Physicians' Academy for Cardiovascular Education

Maternal obesity during pregnancy has effect on cardiovascular outcome in adult offspring

Literature - Reynolds RM, Allan KM, Raja EA, et al. - BMJ. 2013 Aug 13;347:f4539

Maternal obesity during pregnancy and premature mortality from cardiovascular event in adult offspring: follow-up of 1 323 275 person years.

Reynolds RM, Allan KM, Raja EA, et al.
BMJ. 2013 Aug 13;347:f4539. doi: 10.1136/bmj.f4539


The link between an adverse intrauterine environment and disease later in life is well documented, including an association between low birth weight and subsequent death from cardiovascular disease [1]. Evidence from animal and human studies suggests that maternal obesity also creates an adverse in utero environment, with long-term detrimental effects for the offspring [2,3]. Links have been shown between maternal obesity and obesity in the offspring [4], as well as biomarkers of future atheromatous disease in childhood [5] and young adulthood [6]. It is unknown whether this leads to a long-term increased risk of cardiovascular disease and mortality in the offspring.
This study examined hospital admissions for cardiovascular events and death rates in 37709 individuals (aged 34-61) whose mothers’ BMI was recorded in pregnancy and stored in the Aberdeen Maternity and Neonatal Databank (AMND), accumulating to 1323275 person years of follow-up.

Main results

  • All cause mortality was higher in offspring of mothers who were overweight (adjusted HR: 1.11, 95%CI: 1.03-1.19) or obese (adjHR: 1.35, 95%CI: 1.17-1.55), as compared to mothers with normal weight. Similar, but slightly stronger associations were seen for all cause premature mortality in offspring.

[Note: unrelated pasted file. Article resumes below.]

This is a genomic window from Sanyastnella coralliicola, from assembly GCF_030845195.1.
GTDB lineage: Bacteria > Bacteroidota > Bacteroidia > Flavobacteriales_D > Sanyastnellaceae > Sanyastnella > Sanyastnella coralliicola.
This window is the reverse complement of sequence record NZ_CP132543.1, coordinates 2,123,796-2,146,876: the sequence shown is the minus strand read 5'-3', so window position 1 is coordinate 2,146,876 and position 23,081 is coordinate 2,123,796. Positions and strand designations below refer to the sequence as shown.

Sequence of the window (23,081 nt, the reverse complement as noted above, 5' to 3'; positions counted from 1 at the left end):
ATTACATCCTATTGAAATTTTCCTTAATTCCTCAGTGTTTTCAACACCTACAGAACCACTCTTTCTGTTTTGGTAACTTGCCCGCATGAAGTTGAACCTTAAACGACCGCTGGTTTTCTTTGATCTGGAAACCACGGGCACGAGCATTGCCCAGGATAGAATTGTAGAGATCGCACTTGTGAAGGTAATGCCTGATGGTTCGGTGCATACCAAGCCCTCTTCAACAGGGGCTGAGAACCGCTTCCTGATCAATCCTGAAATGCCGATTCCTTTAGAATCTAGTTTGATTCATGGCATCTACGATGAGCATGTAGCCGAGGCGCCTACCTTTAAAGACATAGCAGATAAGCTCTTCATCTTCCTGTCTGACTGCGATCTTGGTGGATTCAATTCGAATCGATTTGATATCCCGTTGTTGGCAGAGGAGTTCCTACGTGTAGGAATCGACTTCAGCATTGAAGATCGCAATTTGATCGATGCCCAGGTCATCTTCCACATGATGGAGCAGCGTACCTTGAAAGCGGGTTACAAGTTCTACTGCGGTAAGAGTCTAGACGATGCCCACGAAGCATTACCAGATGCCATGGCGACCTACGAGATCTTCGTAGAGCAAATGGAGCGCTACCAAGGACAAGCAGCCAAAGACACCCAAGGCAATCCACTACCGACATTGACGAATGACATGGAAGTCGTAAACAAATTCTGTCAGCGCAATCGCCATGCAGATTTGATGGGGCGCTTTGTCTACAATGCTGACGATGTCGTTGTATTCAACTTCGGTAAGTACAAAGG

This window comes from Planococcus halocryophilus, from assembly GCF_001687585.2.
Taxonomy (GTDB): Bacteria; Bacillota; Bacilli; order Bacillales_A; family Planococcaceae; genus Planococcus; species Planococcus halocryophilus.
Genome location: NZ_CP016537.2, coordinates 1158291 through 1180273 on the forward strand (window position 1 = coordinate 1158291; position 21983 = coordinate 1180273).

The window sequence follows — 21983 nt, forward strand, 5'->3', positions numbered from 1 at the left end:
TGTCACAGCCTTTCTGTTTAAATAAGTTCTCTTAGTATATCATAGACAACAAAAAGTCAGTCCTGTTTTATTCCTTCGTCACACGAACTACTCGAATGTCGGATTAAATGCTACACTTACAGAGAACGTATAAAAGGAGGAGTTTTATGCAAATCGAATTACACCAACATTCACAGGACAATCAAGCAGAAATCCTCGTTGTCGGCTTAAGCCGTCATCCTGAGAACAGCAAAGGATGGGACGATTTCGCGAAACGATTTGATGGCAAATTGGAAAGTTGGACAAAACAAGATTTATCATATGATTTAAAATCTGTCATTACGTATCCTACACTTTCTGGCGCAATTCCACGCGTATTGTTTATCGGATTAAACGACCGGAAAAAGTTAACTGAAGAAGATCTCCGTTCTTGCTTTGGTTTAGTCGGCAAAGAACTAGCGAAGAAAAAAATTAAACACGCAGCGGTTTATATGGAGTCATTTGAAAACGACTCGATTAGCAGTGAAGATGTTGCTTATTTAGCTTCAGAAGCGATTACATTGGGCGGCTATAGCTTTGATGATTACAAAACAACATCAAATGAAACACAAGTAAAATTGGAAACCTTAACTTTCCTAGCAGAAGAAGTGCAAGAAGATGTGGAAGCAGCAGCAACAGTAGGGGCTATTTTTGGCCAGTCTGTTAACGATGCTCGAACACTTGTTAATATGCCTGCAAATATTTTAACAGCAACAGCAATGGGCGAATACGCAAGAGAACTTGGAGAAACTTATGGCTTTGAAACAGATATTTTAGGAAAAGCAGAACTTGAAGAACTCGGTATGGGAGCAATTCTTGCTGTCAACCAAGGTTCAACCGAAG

There was no relation between birth weight and all cause mortality, nor an interaction between birth weight and maternal obesity on outcomes.
  • More hospital admissions for a cardiovascular event were seen in offspring of overweight (adjHR: 1.07, 95%CI: 0.97-1.17) or obese (adjHR: 1.15, 95%CI: 1.04-1.26) mothers as compared to mothers with normal weight. Associations were also seen between maternal overweight and other cerebrovascular disease, peripheral artery disease and other cardiovascular disease in offspring. 
  • Modelling the non-linear relation between offspring mortality rate and maternal BMI indicated that the odds of death in offspring was greater among mothers with low or high BMI as compare with mothers with a BMI of 23. Chances of death among the offspring were lowest among mothers with a BMI of 24-28.


The finding that offspring of mothers with increased BMI were more often admitted to hospital for cardiovascular events and showed more premature death in adult life, is a major public health concern, considering the rising rates of excess weight among pregnant women. The observed effects were independent of several possibly confounding factors in the prenatal and postnatal environment. Thus, the intrauterine environment seems to have a long lasting effect on risk of premature mortality in offspring.

Editorial comment [7]

This article is the first to describe associations between maternal obesity and risk of cardiovascular morbidity and mortality in mid-life. While further research will need to shed light on remaining questions on the role of the early postnatal environment, as well as the role of parental obesity and cardiovascular risk in the offspring in midlife, the results of this study suggest that interventions should begin before pregnancy.


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